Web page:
SINGAPORE (Reuters) - Singapore’s economy expanded at a much slower pace than initially thought in the third quarter, with the government flagging further moderation in the current quarter and warning that the U.S.-Sino trade war will hurt growth in 2019.
The weakening outlook for the prosperous city-state - a bellwether for global growth because international trade dwarfs its domestic economy - underlines a shakeout in financial markets in recent months as investors worry about world trade, investment and corporate earnings prospects.
The economy grew 3.0 percent in the July-September quarter from the previous three months on an annualised and seasonally adjusted basis, revised final figures from Ministry of Trade and Industry (MTI) showed on Thursday.
That was well below the government’s initial estimate in October of 4.7 percent growth and also a median forecast of 4.2 percent in a Reuters poll of 11 analysts. In the second quarter, the economy expanded 1 percent.
The weaker than expected economic momentum in the third quarter was largely driven by slackening in the manufacturing sector, a factor that looks set to keep policy makers cautious given the worsening international trade environment and the Sino-U.S. tariff row.
“We did expect industrial production growth to moderate. But the pace of moderation was more prominent than initially thought,” UOB economist Alvin Liew said.
The city-state’s manufacturing sector grew at 3.5 percent in the third quarter from a year ago, slowing sharply from 10.7 percent growth in the quarter earlier.
On a year-ago basis, gross domestic product grew 2.2 percent in the third quarter, slower than the advance estimate of 2.6 percent growth, and below a 2.4 percent rise forecast in the Reuters poll.
The MTI revised its forecast for GDP growth for 2018 to 3.0 to 3.5 percent, from 2.5 to 3.5 percent previously. It gave a wide range for 2019’s GDP growth forecast of between 1.5 to 3.5 percent.
“The external demand outlook for the Singapore economy in 2019 is slightly weaker as compared to 2018. At the same time, risks in the global economy are tilted to the downside,” Loh Khum Yean, permanent secretary for trade and industry said.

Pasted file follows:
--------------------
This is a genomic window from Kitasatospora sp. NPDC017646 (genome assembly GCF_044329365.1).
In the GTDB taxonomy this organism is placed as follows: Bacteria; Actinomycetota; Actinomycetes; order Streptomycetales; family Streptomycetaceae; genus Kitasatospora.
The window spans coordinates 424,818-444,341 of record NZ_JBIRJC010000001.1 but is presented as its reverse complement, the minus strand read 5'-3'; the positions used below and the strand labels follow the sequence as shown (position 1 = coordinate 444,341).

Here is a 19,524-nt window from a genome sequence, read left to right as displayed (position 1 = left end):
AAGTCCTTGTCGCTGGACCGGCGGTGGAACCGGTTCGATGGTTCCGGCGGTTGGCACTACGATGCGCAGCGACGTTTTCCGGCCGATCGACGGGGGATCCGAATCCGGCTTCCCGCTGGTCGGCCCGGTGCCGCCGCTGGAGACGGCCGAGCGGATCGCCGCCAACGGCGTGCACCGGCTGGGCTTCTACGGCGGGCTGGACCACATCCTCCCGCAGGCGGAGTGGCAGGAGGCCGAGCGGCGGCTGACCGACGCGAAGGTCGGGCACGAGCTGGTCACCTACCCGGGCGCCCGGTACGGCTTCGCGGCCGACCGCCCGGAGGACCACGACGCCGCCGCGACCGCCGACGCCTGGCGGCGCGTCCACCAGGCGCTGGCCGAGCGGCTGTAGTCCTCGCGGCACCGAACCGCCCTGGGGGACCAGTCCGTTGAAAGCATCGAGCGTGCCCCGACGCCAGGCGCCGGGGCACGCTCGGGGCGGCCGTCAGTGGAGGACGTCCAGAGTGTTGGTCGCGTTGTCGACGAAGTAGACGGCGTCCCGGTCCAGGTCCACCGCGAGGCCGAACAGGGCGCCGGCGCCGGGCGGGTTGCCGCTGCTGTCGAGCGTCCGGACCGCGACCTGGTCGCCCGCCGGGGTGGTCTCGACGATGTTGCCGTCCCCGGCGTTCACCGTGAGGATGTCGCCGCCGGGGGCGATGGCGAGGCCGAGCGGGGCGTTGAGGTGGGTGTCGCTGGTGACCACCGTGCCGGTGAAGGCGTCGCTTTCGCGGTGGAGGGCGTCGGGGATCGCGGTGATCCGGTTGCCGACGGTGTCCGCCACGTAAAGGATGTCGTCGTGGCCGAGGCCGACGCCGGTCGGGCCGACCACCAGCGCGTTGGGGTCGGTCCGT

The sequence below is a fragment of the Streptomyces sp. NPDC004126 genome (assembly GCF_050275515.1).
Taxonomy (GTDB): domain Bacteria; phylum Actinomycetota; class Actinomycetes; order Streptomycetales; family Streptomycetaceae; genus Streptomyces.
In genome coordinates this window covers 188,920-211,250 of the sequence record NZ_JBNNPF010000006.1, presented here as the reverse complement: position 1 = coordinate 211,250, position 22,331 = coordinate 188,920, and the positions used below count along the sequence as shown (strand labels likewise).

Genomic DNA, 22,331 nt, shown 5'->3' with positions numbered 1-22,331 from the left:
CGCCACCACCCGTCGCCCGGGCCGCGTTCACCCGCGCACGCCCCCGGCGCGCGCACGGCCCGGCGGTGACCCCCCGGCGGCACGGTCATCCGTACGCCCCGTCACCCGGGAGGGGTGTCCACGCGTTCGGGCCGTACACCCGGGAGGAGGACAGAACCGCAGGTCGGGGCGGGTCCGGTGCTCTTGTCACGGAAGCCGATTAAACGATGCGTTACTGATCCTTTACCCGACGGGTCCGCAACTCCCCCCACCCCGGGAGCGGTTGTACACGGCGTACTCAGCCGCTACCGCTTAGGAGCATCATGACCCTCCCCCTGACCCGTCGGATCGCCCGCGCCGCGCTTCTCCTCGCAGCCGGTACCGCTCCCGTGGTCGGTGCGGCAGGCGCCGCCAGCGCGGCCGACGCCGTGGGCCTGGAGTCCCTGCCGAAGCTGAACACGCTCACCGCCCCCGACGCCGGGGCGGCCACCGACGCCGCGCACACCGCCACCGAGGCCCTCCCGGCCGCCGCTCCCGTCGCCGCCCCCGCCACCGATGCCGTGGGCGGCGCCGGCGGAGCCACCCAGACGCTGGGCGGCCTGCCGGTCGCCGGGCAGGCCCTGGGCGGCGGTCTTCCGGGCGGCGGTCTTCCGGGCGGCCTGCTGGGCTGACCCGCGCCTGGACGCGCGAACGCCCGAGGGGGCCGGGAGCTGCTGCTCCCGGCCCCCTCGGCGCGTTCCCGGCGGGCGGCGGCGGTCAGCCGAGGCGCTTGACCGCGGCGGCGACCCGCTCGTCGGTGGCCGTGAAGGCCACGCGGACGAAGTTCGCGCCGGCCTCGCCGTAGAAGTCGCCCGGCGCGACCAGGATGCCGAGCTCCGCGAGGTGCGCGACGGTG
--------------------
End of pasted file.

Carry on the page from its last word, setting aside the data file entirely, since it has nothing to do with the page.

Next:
Singapore’s policymakers have repeatedly warned that a heated trade war between the United States and China - one of the city state’s major trade partners - could hurt the domestic economy.
“There is the risk of a further escalation of the ongoing trade conflicts between the U.S. and its key trading partners, which could trigger a sharp fall in global business and consumer confidence,” Loh said.
Export growth to China has slowed for 5 months in a row, raising worries about the outlook as the Sino-U.S. trade tensions showed no signs of abating.
A Singapore central bank official told reporters at a news briefing following the data release that the inflation and monetary policy outlook remains unchanged.
The Monetary Authority of Singapore, which manages policy through changes to the exchange rate rather than interest rates, has tightened monetary settings at both of its semi-annual meetings this year, most recently in October.
Analysts at Capital Economics cautioned of further pressure on the economy from steady interest rate increases by the U.S. Federal Reserve.
“Looking ahead, the outlook for Singapore’s economy will depend in large part on the prospects for the global economy,” they said.
“Local interest rates are already at their highest since the global financial crisis and are likely to increase further if the U.S. Fed continues to raise rates, as we expect.”
Reporting by Fathin Ungku; Writing by John Geddie; Editing by Shri Navaratnam